The County Board of Legislators spent nearly three hours on Monday grilling representatives of Consolidated Edison and New York State Electric and Gas (NYSEG) about the companies' response to March Nor'easters that left thousands of Westchester residents without power, many for as long as a week, and some for longer. (Just as another major winter storm is forecast overnight into Wednesday as reported here by Daily Voice. )
Reimbursements and fines, coordination with municipal officials, the process for calling in help from other utilities, and whether utilities have enough permanent crews at the ready for storm recovery, were some of the topics legislators raised.
"We need to talk broadly about … preparedness, response, coordination with municipalities and communications. The storms may have been natural disasters, but the communications failures were disasters entirely of the companies’ own making." said Board Chairman Ben Boykin, who represents White Plains, Scarsdale and Harrison.
Boykin also singled out the utilities' reliance on aid from across the country as a problem with storm recovery. "Problems with the mutual aid system are slowing response to these storms," he said. "The system is broken.”
"It seems there was...a failure in responsiveness, a failure in accuracy and a failure in dissemination of information, said Catherine Parker of Rye, who represents parts of Harrison, Larchmont, Mamaroneck, New Rochelle and Rye.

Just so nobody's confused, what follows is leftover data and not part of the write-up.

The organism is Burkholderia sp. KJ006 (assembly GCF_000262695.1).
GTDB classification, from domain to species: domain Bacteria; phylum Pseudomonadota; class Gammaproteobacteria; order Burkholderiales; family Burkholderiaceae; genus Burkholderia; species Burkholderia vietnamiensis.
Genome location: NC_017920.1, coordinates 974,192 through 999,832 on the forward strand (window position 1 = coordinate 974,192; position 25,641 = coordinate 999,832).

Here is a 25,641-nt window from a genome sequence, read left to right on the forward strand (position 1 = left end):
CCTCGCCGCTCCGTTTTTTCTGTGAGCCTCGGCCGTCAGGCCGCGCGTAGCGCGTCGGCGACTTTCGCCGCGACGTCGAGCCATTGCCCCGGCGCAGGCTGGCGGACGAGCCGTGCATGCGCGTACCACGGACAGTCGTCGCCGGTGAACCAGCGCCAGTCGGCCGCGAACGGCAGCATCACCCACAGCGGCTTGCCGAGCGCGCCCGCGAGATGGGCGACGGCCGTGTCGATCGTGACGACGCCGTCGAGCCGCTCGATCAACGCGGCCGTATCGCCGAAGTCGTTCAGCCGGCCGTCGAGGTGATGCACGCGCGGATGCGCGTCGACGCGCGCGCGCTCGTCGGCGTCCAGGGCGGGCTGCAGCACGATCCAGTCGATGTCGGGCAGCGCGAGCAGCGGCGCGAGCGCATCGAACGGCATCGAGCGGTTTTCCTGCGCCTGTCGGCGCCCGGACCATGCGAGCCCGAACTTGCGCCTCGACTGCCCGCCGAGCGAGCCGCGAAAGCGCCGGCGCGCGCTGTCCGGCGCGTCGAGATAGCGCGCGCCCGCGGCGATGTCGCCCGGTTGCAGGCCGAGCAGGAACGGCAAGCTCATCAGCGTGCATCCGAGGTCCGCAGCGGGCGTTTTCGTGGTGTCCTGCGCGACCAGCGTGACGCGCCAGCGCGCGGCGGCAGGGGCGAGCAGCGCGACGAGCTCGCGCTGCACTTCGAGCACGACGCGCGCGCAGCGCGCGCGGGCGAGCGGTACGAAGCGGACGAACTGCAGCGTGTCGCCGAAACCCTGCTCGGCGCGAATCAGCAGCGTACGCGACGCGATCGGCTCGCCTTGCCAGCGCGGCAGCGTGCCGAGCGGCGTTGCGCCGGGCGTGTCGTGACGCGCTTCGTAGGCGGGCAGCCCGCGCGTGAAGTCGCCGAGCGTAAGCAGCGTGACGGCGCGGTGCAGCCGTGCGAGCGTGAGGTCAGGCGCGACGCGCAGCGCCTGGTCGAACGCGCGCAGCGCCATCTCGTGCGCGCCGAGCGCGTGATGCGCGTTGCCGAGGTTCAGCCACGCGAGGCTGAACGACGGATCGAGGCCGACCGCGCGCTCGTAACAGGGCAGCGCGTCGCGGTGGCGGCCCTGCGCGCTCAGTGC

"The fact of the matter is, there is too much reliance on mutual aid," said Legislator MaryJane Shimsky, BOL majority whip who represents Ardsley, Dobbs Ferry, Edgemont, Hartsdale, Hastings-on-Hudson and Irvington. "You guys don't have enough employees to do what it is that you are supposed to be doing as a corporation, which is ensuring the reliable distribution of energy to your customers."
At the request of Legislator Michael Kaplowitz, who represents New Castle, Somers and Yorktown, utility company representatives agreed to return for a series of focused discussions about specific fixes, as well to answer outstanding questions about capital expenses, staffing and a range of other topics in a public setting.
"We're looking forward to this being the beginning, not the end, of the dialogue," Boykin said.
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